No surprise, right?
You’re probably saying, “Yeah, Ian. I get it. Exchange 2010 is a solid release and customers are clamoring for it, like you’ve mentioned many times before.”
Okay, fair point.
And, following all of the energy coming out of this year’s edition of WPC around killer products you can bet your businesses on—like Lync, Office 365, Dynamics CRM, and (of course) Exchange—you probably heard this message from few other Redmondites.
For example, several Microsoft execs (including Kurt Delbene and Kirk Koenigsbauer) said as such by highlighting that you’ve helped us collectively “Exchange” more than 22 million Lotus Notes seats over the past five years. This trend has only accelerated due to the fact Exchange 2010 offers such a clear cut and powerful business value prop over Notes.
Or, how about the fact that sales of Exchange 2010 have outpaced previous releases?
I even have a personal favorite from WPC11: customers are extremely satisfied with Exchange 2010.
“What was that last one?” you ask.
As Julia White shared in her breakout at the big show in July, “customer satisfaction is at an all-time high” and “Exchange 2010 is well ahead of previous versions of Exchange.”
Following WPC—and Julia’s session—I got a bunch of questions from you asking about where this particular fun fact originated. Well, your timing couldn’t have been better since we (your humble Exchange product management team here in Redmond) have just finished reviewing the results of our annual product satisfaction survey.
Cue the big grins!
Here’s the background: for a number of years now, Microsoft has contracted a third-party research firm to independently survey our customer base to garner insights on their true feelings about our products and whether or not we’re really delivering across a number of dimensions: value, quality, performance, ease of use, security, etc. We traditionally get the final report in the summer, around the start of our new fiscal year.
We could not be more excited (note: I avoided the “super” adjective) by the fact the report starts with a statement like “Exchange 2010 establishes a new high watermark for overall customer satisfaction and outperforms prior Exchange versions and Lotus Notes on quality and value.”
Powerful stuff, right?
So, if I were you, I’d be asking: “Great, but how can I use this to grow my business, Ian?”
Simple: Get your customers to Exchange 2010, and they will love you for it.
And, they so want to go there!
We continue to hear, this time from the aforementioned annual survey, that “an overwhelming majority of existing Exchange 2003 and Exchange 2007 customers are considering upgrading to Exchange 2010.”
If that’s not enough motivation, remember that a happy customer is a customer that is way more likely to call upon you to deploy technologies with equally impressive growth opportunities, like Lync for unified communications.
As I have blogged about before, we still have a significant amount of customers running their businesses off of technology that was conceived more than decade ago. One cannot argue that things have changed a bit in the last ten years. For example, are you still trying to find a WLAN card for that Pocket PC device of yours, so you can ActiveSync your email without a USB cable? (Funny aside, I literally just found an old SD card style Wi-Fi adaptor in my growing gadget graveyard that I bought for my Compaq iPAQ a bunch of years back.)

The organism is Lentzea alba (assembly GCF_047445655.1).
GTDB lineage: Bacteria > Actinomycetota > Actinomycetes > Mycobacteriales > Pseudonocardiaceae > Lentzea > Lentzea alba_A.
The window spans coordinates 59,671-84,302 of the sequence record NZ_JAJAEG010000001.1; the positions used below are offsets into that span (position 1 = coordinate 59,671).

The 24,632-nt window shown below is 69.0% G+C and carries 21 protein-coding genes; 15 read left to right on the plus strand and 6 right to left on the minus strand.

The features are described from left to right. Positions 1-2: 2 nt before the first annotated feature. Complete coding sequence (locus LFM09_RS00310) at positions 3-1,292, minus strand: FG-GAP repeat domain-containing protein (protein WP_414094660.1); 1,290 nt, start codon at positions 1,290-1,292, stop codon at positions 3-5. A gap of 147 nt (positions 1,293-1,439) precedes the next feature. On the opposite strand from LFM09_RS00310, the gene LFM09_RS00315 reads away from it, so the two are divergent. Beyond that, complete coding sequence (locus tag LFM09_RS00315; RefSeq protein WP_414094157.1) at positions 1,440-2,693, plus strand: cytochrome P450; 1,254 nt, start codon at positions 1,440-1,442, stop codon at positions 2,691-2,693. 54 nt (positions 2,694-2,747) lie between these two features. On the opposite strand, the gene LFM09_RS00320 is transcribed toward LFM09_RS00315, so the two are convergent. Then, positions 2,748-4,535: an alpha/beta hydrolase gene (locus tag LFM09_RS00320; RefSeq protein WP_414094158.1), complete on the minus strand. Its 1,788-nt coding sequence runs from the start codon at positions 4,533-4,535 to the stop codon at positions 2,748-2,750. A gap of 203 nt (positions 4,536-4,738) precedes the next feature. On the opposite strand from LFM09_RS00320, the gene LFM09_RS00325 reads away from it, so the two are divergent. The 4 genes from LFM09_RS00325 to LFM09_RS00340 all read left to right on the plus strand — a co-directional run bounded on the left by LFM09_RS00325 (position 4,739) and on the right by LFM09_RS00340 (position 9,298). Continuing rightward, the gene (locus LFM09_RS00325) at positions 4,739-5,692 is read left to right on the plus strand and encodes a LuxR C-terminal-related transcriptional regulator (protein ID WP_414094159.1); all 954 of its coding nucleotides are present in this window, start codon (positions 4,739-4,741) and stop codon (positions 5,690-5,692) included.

So, get out there and have those conversations with your customers about everything Exchange 2010 can do for them. Because, you certainly don’t want a competitor of yours to show up with something like Google’s Gmail and win favor with a customer who’s comparing their own current 10+ year old infrastructure against Google’s near facsimile of the Exchange value prop from 9 years back.
But wait, there’s more!
If you still have Lotus Notes customers in your area, it’s important to know that our recently completed research found out that they are extremely unsatisfied with their lot[us] in life. We’re talking about double-digit differences in product satisfaction. This is probably no surprise to you, considering we’ve told you about those 22 million seats that have switched over the last few years.
Don’t get distracted and miss the opportunity to grab this low hanging fruit!
Especially since this same annual survey mentioned that “nearly a third of Lotus Notes users” are looking to make the switch over the next 12 months, with nearly 20% of the remaining base is “strongly considering” making the change. Nice!
Oh, and I really hope you’re not running your business on 10+ year old technology. I know it is hard enough to stay competitive in this fast paced market, but don’t let your email infrastructure hold you back from being as satisfied as your customers are/will be on Exchange 2010. This is where your benefits from attaining the new Messaging Competency, specifically the internal-use rights, can be a HUGE asset for your businesses.
The morale of this post: don’t miss out on the opportunity to benefit from this winning equation of hunger for + happiness around Exchange 2010.
And, if your customer really, really wants to move, but is encumbered by budgetary or technology limitations, consider shopping Office 365 (and Exchange Online) as a means to get them to the promise land with even less friction. Again, they’ll love you for it.
And, if it is any consolation, I will too.
Group Product Manager
Exchange Partner Marketing